App templates are a great way to jumpstart your next project or to learn from other people’s work. This article lists a few popular Android templates available on ThemeKeeper Market. If you are looking for inspiration or you’re building an Android app and need help with a particular feature, then you may find your answer in some of these templates. All of these templates come with full source code so you can customize the apps however you want.
The Intent is one of the fundamental building blocks of an Android app. If you want to become a pro Android coder, you’re going to need to master Intents. And the best way to do that is by taking our new short course, Kotlin Android Fundamentals: Intents.
If you want to develop Android apps, you need to understand how to create and use Activities. Our new course, Android Fundamentals: Activities, is the perfect introduction to this essential Android concept.
The elegant Java 8 programming language has recently become much easier for Android app developers to use. In our new course, Upgrade to Java 8 for Android App Development, you’ll learn how to use Java 8 and will discover the powerful benefits it offers when developing Android apps.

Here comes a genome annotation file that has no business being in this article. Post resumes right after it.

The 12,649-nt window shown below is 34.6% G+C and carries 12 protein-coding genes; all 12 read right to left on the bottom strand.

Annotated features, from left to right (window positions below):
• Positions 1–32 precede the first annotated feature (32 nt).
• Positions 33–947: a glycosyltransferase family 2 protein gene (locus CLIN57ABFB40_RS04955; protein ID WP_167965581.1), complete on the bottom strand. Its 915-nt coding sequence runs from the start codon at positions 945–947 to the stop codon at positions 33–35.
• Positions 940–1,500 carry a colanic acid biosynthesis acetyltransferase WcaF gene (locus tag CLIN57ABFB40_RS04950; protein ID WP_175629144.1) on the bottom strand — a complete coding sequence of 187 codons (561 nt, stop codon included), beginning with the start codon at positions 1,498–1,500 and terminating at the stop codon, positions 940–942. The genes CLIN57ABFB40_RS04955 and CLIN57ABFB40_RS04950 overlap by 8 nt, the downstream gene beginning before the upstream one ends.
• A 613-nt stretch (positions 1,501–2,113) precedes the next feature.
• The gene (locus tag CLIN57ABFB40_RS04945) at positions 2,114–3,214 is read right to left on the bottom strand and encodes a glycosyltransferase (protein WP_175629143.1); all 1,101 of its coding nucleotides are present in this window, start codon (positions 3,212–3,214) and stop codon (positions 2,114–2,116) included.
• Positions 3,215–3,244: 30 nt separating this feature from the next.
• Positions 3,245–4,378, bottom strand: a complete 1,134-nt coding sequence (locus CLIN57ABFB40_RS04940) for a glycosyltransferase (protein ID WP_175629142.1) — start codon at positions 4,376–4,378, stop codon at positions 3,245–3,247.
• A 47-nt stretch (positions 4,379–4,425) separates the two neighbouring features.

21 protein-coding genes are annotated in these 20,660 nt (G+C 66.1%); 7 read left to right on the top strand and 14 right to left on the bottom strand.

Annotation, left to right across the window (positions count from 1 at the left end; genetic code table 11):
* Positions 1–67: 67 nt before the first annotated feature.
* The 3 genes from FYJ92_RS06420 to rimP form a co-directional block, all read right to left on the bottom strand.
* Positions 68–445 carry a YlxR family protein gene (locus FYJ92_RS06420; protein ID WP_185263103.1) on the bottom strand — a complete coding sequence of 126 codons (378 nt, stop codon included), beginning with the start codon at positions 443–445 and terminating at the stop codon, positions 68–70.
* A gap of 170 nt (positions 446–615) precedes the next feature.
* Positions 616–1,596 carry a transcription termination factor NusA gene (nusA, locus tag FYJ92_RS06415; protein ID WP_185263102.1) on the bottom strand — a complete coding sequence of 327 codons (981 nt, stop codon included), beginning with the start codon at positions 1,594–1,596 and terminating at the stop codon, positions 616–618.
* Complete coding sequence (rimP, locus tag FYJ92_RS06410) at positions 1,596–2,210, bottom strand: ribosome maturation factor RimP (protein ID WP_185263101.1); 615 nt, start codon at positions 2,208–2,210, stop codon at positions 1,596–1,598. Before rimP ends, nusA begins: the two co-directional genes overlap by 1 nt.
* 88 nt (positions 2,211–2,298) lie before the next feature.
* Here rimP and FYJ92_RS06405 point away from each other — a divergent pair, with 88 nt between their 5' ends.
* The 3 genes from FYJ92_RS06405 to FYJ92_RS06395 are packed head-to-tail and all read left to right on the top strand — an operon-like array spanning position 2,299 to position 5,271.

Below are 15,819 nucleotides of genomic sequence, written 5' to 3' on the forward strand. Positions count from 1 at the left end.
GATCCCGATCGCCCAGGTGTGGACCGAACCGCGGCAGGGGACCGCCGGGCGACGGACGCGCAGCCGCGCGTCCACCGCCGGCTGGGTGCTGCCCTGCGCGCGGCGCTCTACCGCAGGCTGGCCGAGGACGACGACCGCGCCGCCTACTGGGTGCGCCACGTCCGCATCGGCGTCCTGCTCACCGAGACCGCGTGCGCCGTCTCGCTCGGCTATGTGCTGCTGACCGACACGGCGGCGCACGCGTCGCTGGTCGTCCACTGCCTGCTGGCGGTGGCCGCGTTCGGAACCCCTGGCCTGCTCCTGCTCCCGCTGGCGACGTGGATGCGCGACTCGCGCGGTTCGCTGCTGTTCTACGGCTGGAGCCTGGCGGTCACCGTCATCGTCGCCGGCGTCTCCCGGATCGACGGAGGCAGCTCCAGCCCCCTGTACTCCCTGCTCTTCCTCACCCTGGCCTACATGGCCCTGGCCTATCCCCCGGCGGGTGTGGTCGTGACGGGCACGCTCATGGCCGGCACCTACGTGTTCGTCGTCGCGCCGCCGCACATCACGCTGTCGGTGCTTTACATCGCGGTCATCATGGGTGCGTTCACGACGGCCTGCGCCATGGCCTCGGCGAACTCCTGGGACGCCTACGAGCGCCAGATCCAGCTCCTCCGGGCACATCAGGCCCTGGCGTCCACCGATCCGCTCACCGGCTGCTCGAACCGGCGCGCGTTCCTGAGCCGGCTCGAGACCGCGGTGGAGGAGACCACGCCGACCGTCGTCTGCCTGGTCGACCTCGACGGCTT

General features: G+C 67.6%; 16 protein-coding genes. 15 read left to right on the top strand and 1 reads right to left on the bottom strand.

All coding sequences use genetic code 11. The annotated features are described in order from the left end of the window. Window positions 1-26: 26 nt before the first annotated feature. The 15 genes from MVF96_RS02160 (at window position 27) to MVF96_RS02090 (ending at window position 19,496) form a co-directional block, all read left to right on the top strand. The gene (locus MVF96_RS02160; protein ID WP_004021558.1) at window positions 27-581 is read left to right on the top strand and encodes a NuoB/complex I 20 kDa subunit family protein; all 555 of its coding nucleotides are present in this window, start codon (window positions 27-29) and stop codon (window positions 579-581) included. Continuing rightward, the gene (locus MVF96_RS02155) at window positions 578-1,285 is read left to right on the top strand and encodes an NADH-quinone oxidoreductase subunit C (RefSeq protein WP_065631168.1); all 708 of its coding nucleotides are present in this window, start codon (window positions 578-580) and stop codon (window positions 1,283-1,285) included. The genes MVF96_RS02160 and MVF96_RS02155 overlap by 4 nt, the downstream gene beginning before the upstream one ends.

Traditional desktop app development is dominated by large-scale software companies with huge workforces, sometimes scattered around the globe. However, the mobile app development industry is quite different. Its ecosystem has created a new breed of small-scale and highly efficient developers. Its dominant players are powered by innovation and efficiency, rather than by the number of heads on the payroll. Even an individual developer can produce a killer app that has millions of downloads in the app stores.
In this series of tips, we’ve been taking a closer look at some of the new Android features and tools announced at this year’s Google I/O.
In today’s tutorial, we’ll learn about how to ensure high-quality Android code in our projects using some static code analysis tools for Java. We’ll look at Checkstyle, FindBugs, PMD, and Android Studio Lint—all of them free and open source!
Testing is a crucial part of Android development, allowing you to iron out all the bugs, errors and performance problems that may be lurking in your app, before you unleash it on the general public.
Wouldn’t it be great to be able to make a voice-controlled app like Siri, Cortana, or Google Now?
If you are looking for alternative approaches to Android application development, you should consider giving Google’s Flutter, a framework based on the Dart programming language, a try.